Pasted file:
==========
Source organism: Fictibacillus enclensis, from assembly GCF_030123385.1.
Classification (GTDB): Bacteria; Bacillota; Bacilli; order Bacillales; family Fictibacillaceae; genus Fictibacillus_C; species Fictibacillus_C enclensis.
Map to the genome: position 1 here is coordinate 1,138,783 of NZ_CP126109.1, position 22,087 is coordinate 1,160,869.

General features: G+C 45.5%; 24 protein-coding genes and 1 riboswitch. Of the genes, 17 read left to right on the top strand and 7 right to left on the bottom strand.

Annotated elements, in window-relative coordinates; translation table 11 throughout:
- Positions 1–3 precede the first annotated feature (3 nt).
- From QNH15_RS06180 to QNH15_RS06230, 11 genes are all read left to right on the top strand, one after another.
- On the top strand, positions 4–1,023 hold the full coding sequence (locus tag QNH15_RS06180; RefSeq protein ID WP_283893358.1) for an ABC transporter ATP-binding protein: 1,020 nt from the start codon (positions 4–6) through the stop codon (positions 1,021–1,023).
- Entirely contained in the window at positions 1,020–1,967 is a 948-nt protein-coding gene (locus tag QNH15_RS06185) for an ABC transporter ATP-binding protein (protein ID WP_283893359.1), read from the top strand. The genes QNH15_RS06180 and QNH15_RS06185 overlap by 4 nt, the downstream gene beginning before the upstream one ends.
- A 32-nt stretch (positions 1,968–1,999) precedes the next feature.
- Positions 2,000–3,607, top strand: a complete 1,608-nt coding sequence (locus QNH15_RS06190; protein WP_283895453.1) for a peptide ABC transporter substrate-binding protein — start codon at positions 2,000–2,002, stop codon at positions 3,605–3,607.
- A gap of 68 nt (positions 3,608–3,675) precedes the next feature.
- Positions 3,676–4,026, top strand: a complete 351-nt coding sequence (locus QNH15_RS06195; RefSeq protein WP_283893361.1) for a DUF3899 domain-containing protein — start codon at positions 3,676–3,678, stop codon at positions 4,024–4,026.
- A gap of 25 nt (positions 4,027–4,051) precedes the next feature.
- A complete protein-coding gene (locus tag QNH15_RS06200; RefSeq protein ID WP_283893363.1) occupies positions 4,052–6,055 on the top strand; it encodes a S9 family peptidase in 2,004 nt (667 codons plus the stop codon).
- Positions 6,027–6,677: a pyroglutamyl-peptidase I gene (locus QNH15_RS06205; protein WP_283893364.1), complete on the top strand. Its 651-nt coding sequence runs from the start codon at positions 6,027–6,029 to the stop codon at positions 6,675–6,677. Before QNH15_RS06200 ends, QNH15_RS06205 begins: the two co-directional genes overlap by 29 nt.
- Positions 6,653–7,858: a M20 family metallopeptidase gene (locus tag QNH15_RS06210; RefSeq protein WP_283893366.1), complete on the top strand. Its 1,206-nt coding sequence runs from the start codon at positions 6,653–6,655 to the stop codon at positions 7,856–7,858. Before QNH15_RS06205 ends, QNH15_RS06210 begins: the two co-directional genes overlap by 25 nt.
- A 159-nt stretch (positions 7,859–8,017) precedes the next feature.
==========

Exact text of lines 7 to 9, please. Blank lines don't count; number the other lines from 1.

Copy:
- From QNH15_RS06180 to QNH15_RS06230, 11 genes are all read left to right on the top strand, one after another.
- On the top strand, positions 4–1,023 hold the full coding sequence (locus tag QNH15_RS06180; RefSeq protein ID WP_283893358.1) for an ABC transporter ATP-binding protein: 1,020 nt from the start codon (positions 4–6) through the stop codon (positions 1,021–1,023).
- Entirely contained in the window at positions 1,020–1,967 is a 948-nt protein-coding gene (locus tag QNH15_RS06185) for an ABC transporter ATP-binding protein (protein ID WP_283893359.1), read from the top strand. The genes QNH15_RS06180 and QNH15_RS06185 overlap by 4 nt, the downstream gene beginning before the upstream one ends.